Midfielder Harrison Heath wasn't supposed to play with the first team this season. The Lions started the season with Darwin Ceren, Amobi Okugo and Cristian Higuita, and had to feel pretty good about the defensive midfield, with guys like Lewis Neal and Eric Avila capable of stepping into those roles if needed.
But this season saw so many strange turns of events that you almost have to laugh to keep from crying when you think of the rash of key injuries, combined with games lost to suspension and international duty, which especially ravaged the midfield. Injuries to attacking players kept Neal and Avila from being able to drop back when knocks and other absences hit the defensive midfield. That pushed "H" into the 18 fairly often and into the starting lineup on three occasions.
The Homegrown Player son of Orlando City Head Coach Adrian Heath, H started two games in his three MLS appearances and also saw the field in friendlies. It was a friendly, in fact, that derailed his season, when he dislocated his knee against West Bromwich Albion.
At just 19 years old, Heath started his first MLS match at D.C. United back on May 13 and played 90 minutes, registering a shot. He didn't necessarily do much wrong, but Heath wasn't able to break up play much in the midfield and most of his passes were to the outside or backward. This may have been an intentional strategy to keep him from making a critical mistake, but it hindered the team moving forward, giving D.C. a slight possession advantage and limiting the Lions to seven shots.
At least he showed some fire in the match, refusing to be intimidated by the bullying of Davy Arnaud.
Heath played 136 minutes in his three appearances, without registering a goal, assist or shot on goal. He managed one shot against United and did a nice job of eliminating mistakes, committing only one foul, while drawing two from opponents. This might speak to a lack of aggressiveness or simply caution on his part.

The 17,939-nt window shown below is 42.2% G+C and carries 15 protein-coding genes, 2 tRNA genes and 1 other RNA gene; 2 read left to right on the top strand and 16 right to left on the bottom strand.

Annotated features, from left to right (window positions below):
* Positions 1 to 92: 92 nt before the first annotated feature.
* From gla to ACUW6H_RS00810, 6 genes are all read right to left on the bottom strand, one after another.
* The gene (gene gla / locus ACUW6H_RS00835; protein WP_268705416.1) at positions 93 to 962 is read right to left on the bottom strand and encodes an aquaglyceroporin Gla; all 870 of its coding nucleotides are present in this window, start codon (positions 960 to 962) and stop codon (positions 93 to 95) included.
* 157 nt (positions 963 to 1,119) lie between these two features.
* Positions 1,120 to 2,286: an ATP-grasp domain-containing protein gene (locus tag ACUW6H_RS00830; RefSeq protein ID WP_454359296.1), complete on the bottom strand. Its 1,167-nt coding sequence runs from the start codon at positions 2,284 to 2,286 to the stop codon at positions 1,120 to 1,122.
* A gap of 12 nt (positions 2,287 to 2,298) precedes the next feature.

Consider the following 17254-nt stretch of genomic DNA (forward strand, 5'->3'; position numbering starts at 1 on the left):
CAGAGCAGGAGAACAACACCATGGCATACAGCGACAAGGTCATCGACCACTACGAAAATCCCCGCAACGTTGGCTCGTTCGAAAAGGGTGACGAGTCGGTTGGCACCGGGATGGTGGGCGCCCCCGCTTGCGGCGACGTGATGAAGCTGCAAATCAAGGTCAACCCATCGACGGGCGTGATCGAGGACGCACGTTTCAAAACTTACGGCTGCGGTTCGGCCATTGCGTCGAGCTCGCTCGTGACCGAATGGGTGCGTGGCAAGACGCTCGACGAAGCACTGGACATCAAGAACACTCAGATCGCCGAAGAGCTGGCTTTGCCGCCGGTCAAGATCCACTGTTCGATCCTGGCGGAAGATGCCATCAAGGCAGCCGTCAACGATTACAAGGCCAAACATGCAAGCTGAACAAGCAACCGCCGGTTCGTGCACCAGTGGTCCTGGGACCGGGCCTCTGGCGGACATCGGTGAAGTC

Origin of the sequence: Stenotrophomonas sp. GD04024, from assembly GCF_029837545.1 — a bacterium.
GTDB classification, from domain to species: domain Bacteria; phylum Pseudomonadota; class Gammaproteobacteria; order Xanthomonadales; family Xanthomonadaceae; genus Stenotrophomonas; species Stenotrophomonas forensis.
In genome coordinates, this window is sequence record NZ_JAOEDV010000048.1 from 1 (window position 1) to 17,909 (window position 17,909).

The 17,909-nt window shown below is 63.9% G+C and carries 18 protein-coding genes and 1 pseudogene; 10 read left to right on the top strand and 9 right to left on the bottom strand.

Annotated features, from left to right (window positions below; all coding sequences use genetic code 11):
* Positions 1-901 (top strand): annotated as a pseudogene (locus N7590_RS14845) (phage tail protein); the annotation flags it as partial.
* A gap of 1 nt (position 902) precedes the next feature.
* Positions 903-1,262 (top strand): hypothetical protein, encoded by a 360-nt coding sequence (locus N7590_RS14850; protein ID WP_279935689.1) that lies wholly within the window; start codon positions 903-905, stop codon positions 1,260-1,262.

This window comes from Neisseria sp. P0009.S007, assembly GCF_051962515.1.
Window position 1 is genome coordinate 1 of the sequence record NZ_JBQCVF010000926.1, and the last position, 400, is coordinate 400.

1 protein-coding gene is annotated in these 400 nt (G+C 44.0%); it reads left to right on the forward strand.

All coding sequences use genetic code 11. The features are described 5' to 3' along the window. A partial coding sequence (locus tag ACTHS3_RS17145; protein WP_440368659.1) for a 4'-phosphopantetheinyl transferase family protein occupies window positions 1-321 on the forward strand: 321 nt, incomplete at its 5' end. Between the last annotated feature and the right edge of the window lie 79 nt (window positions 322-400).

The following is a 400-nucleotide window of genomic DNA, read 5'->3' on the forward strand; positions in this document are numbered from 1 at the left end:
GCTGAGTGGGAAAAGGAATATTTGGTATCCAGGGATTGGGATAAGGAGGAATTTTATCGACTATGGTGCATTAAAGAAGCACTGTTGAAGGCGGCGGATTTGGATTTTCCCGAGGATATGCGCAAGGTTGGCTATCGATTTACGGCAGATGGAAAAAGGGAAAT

His passing accuracy in the road start at D.C. was 90.6% and overall he was at 91.3% for the season, which is impressive if you don't consider that he always made the safe back or side pass and rarely sent the ball forward into dangerous areas. He made 53 passes but no key passes in the game, with one interception, one clearance and one tackle. Only 19 of his passes came beyond midfield. He was accurate on four of his six long balls, however.
He also played a minute off the bench against D.C. on June 14 and the first 45 minutes of the FC Dallas match on July 11. In U.S. Open Cup play, Heath went the full 130 minutes at Charleston and scored in the penalty shootout, which the Lions won, 8-7. H also got four minutes off the bench in the June 30 2-0 win that knocked the Columbus Crew out of the competition.
Harrison's best game comes down to his first start at D.C. United or the road USOC match at Charleston. He looked more comfortable going forward against the Battery and contributed on the score sheet in the penalty shootout, but it was a soft game for Orlando's back line and defensive midfield, allowing four goals to a USL side. The game at United saw him play a much more safety-first style which helped the defense but hindered the team moving forward. I'm calling it a tossup between those two matches.
Heath will benefit from the club's addition of the Orlando City B squad in 2016. It will allow him to get games and remain sharp, while developing his skills under the tutelage of his father, the MLS coaching staff and the OCB coaches as well.
As a player, Heath was simply not ready to play MLS matches this season and that's not his fault. After all, he's only 19. Before the season, Harrison was a guest on The Mane Land PawedCast, where he mentioned that he'd prefer to play games with Louisville City FC than not make the 18 in Orlando. The Lions didn't have that luxury with the way the team was depleted all season. That shouldn't be the case in 2016 and both H and Orlando City B will benefit.
Final 2015 Rating
With only three appearances this season in MLS and two others in U.S. Open Cup competition, The Mane Land staff gives Heath a grade of incomplete. If pressed, our composite score would be a 4 out of 10 -- not through any fault of his. When he played, he did his job, went with a safety-first attitude, and didn't make many glaring mistakes.
He's simply not yet ready for this level of competition. He will benefit in the future by playing more relaxed and confidently, enabling him to be more aggressive on defense and with trying to pick out passes to move the team forward.
If players like Kaká and Brek Shea are to be believed, H has tremendous upside and another year or two of development could see him become a fixture in Orlando City's defensive midfield.
What did you think of Heath's performances in 2015?